Nelson Mandela Foundation

Marking Women’s Month always leaves me wondering what we would be doing in a liberatory world that had become fundamentally pro-women. A wondering that very quickly reminds me how ubiquitous in our society is the use of neat binary categories. Women and men. More on this in a moment.

The Foundation marked Women’s Month in three more or less conventional movements. We supported the Association of Independent Publishers and Quote this Woman+ in setting up the Innovation Fund, an initiative designed to promote and empower women’s voices in media, especially community media. We encourage friends of the Foundation to give their support to this important initiative. (Please see the download at the end of this letter).

On Saturday 26 August we partnered with Afrika Tikkun in hosting a seminar on Climate Change and Food Security at the Foundation. The seminar showcased the work of a number of women who are passionate about food security, urban farming and agricultural processes and practices. Eighty young women representatives from Diepsloot, Alexandra, Orange Farm and inner-city Johannesburg attended the event, in order to gear up their advocacy plans for the upcoming annual 16 Days of Activism.

In August we also took time out to look in the mirror, with a first step being a session for our management team with Crystal Dicks, a gender justice practitioner and specialist in assisting institutions to dismantle patriarchy in all its forms and manifestations. Understanding appropriateness in relations between men and women in the workplace is a priority for us. As is finding a way to grow into a non-binary frame for thinking gender.

We are painfully aware that vectors of oppressive power, whether they be patriarchy, or white supremacy, or hyper-extractive capitalism, are rooted in what bell hooks calls Western dualism. It could be argued that this dualism, now dominant globally for the best part of the last five centuries, determines the degree of coloniality of societies – like South Africa – which like to think of themselves as postcolonial.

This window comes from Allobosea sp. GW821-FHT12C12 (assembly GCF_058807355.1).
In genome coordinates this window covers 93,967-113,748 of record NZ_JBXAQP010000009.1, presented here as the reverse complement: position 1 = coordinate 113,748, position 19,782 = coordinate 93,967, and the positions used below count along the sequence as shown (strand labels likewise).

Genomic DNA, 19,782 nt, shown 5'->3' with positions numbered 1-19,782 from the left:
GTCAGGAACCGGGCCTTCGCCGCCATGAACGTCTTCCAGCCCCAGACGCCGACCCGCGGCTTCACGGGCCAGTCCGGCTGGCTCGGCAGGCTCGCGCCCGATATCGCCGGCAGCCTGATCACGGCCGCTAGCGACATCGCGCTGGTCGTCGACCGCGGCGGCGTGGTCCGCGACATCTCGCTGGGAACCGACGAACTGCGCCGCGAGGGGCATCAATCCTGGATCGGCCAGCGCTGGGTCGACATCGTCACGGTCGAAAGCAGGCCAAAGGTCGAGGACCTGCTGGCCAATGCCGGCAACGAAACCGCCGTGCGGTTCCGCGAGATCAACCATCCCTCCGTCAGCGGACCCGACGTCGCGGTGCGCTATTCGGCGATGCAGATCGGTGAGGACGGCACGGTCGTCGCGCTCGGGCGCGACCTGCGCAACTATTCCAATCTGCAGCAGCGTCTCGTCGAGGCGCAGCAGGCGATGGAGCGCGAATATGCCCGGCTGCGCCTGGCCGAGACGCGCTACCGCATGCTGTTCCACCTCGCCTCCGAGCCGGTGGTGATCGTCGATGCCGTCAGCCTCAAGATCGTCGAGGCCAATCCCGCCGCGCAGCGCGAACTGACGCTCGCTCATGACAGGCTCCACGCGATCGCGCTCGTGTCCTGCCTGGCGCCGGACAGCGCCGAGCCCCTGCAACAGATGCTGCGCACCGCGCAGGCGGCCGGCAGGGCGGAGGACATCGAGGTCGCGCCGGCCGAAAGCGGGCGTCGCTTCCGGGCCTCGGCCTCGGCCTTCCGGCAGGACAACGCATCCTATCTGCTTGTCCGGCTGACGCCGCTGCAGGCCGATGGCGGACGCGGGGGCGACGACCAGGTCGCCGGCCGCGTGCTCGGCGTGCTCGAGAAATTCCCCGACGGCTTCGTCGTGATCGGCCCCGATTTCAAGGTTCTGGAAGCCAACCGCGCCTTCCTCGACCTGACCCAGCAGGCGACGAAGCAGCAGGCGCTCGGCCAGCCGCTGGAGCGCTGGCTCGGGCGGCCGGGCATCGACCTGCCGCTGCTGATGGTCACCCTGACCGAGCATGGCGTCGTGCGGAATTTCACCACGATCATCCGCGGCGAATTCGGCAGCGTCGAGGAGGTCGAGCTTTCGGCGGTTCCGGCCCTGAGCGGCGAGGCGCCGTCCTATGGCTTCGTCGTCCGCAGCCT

These were the lines of enquiry I was mulling over as I tried to make sense of the devastating taxi strike in Cape Town in August. The binary public-private unravels quickly in any analysis of the taxi industry. Here are private interests running what is effectively a public transport system but is opposed to any form of public regulation. Indeed, these interests are radically anti-formalisation and have the capacity, with or without violence, to close down a city if their interests are being threatened. And those who matter most in terms of public policy, our commuters, are turned into pawns in a brutal game.

My sense is that we need to do differently, and we need to find a different language for that way of doing.

During Women’s month I heard any number of times the refrain Wathint’ Abafazi, Wathint’Imbokotho. I long for a different sensibility and formulation – if you strike a woman you hurt her; if you strike a person, you hurt them. Stop striking!